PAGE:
How Prototype extends the DOM
$() function: for instance, you can write
The Element.extend method
Most of the DOM methods are encapsulated by the
Element.Methods object and
then copied over to the
Element object (for convenience). They all receive the
element to operate with as the first parameter:
These examples are concise and readable, but we can do better. If you have an
element to work with, you can pass it through
Element.extend() and it will
copy all those methods directly to the element. Example, to create an element
and manipulate it:
Our method calls just got shorter and more intuitive! As mentioned before,
Element.extend() copies all the methods from
Element.Methods to our element
which automatically becomes the first argument for all those functions. The
extend() method is smart enough not to try to operate twice on the same
element. What’s even better, the dollar function
$() extends every element
passed through it with this mechanism.
Element.extend() also applies
Form.Methods to FORM elements
Form.Element.Methods to INPUT, TEXTAREA and SELECT elements:
Note that not only the dollar function automatically extends elements!
Element.extend() is also called in
Form.getElements, on elements returned from the
$$() function (elements
matching a CSS selector) and other places - in the end, chances are you will
rarely need to explicitly call
Element.extend() at all.
Adding your own methods with Element.addMethods
If you have some DOM methods of your own that you’d like to add to those of
Prototype, no problem! Prototype provides a mechanism for this, too. Suppose
you have a bunch of functions encapsulated in an object, just pass the object
The only thing to watch out here is to make sure the first argument of these methods is the element itself. In your methods, you can also return the element in the end to allow for chainability (or, as practiced in the example, any method which itself returns the element).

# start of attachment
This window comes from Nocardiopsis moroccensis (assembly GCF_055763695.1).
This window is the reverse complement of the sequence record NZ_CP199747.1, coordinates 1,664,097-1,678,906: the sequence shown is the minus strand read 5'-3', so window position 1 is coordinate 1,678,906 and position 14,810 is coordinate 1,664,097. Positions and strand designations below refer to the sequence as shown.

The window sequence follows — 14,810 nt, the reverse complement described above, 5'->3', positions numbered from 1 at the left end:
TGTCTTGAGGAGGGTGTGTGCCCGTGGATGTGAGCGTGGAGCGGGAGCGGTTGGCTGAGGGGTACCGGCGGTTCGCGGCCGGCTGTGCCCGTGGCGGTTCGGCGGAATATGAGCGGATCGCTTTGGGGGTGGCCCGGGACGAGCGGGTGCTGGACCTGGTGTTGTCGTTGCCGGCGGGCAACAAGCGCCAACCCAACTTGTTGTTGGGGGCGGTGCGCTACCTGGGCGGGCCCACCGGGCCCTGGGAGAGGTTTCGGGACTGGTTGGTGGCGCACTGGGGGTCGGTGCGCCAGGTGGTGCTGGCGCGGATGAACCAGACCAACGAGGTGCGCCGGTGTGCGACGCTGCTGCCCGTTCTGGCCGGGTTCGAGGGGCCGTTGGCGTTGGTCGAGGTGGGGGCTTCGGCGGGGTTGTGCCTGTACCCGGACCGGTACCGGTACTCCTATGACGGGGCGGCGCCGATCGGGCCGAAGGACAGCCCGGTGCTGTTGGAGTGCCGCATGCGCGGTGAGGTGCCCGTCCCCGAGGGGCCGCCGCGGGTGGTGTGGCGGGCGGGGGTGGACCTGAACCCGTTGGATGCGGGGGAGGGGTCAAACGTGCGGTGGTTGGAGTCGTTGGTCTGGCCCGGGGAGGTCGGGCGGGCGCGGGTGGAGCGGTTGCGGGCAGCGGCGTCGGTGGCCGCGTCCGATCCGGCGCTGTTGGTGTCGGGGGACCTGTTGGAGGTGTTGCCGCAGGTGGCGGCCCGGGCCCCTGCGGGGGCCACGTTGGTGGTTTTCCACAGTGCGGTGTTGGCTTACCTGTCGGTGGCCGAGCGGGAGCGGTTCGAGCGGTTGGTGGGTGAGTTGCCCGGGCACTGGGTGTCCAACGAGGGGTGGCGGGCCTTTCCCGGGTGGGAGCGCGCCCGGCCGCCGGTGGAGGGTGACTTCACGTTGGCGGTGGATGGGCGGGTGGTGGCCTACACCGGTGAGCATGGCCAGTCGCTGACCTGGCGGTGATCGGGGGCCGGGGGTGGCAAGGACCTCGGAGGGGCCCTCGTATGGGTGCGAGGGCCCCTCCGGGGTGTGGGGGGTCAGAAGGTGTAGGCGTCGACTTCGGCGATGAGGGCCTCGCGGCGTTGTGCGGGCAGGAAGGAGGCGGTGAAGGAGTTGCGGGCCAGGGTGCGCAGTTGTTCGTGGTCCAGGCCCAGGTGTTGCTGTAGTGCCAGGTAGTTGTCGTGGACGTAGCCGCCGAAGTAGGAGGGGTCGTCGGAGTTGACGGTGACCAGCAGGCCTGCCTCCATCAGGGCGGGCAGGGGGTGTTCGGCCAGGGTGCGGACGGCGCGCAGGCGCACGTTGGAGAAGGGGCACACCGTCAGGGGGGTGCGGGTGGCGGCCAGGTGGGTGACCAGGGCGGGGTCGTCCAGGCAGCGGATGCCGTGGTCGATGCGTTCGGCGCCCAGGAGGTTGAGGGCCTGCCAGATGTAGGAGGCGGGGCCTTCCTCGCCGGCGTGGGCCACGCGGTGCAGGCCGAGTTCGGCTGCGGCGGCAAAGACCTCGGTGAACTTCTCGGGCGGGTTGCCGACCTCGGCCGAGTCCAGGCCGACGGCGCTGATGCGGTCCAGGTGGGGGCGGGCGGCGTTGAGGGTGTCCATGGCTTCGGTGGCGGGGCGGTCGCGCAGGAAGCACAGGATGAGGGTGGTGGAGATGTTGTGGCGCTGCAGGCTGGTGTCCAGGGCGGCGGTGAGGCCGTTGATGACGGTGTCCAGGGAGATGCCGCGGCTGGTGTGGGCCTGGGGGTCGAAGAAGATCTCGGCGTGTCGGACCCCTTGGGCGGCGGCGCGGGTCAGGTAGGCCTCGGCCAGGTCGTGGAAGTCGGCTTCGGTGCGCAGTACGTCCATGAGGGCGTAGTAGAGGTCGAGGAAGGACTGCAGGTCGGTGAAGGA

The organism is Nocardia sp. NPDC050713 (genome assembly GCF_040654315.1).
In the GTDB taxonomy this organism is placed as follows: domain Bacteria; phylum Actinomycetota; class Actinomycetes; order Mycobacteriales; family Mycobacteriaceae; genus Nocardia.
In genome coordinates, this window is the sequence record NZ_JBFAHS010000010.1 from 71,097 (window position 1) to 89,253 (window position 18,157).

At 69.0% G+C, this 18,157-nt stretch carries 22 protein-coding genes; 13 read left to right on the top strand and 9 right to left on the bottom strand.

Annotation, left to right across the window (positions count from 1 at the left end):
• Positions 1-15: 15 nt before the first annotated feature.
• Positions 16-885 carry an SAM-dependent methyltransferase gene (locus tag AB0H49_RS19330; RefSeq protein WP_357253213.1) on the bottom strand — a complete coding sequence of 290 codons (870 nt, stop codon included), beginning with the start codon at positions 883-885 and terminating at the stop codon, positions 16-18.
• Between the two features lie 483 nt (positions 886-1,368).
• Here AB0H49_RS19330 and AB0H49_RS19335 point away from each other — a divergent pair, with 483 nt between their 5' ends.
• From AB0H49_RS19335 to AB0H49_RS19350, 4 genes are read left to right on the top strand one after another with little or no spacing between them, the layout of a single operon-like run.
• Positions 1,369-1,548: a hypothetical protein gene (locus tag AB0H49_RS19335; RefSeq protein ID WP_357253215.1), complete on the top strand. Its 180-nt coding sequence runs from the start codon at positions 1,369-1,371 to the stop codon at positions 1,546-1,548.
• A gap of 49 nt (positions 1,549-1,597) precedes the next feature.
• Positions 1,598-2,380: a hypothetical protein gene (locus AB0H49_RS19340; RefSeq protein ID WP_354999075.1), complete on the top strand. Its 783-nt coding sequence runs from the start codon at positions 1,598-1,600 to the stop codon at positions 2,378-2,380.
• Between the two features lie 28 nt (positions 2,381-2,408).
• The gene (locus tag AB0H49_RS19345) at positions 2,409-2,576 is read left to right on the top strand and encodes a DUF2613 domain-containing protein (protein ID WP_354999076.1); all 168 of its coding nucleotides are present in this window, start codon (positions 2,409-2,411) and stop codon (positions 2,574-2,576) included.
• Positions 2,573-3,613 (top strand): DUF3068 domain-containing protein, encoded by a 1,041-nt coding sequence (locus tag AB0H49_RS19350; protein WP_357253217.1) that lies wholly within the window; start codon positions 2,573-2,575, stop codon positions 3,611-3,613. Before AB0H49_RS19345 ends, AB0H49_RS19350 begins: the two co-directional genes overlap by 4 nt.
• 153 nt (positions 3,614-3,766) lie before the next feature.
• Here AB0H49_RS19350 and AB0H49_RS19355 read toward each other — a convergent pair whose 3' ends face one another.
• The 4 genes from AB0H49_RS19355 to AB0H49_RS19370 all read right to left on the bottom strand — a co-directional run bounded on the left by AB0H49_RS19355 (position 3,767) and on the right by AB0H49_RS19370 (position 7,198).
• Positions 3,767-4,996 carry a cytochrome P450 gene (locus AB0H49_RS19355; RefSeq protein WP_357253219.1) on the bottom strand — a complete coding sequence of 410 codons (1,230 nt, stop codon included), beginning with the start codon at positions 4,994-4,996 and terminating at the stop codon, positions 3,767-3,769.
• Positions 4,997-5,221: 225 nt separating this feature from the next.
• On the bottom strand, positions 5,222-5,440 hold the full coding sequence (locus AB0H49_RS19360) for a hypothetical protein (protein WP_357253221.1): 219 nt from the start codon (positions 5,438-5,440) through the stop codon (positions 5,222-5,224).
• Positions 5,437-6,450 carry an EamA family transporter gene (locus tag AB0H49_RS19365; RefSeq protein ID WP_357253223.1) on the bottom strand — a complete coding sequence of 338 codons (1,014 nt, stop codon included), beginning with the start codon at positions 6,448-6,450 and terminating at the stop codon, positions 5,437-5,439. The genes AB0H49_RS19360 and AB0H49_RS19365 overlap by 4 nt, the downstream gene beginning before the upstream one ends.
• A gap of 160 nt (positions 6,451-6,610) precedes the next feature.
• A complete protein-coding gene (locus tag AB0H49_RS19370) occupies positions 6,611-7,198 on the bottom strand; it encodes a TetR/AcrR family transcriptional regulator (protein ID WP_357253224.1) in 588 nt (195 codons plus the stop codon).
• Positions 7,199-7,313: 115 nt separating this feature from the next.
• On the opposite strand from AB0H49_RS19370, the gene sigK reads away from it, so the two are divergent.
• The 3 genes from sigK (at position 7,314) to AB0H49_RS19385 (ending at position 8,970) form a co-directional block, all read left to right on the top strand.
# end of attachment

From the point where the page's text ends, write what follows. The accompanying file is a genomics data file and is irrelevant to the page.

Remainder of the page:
There is a secret behind all this.
In browsers that support adding methods to prototype of native objects such as
HTMLElement all DOM extensions on the element are available by
default without ever having to call
Element.extend(), dollar function or
anything! This will then work in those browsers:
Because the prototype of the native browser object is extended, all DOM elements
have Prototype extension methods built-in. This, however, isn’t true for IE
which doesn’t let anyone touch
HTMLElement.prototype. To make the previous
example work in IE you would have to extend the element with
Don’t worry, the method is smart enough not to extend an element more than once.
Because of browsers that don’t support this you must take care to use DOM
extensions only on elements that have been extended. For instance, the example
above works in Firefox and Opera, but add
creating the element to make the script really solid. You can use the dollar
function as a shortcut like in the following example:
Don’t forget about this! Always test in all the browsers you plan to support.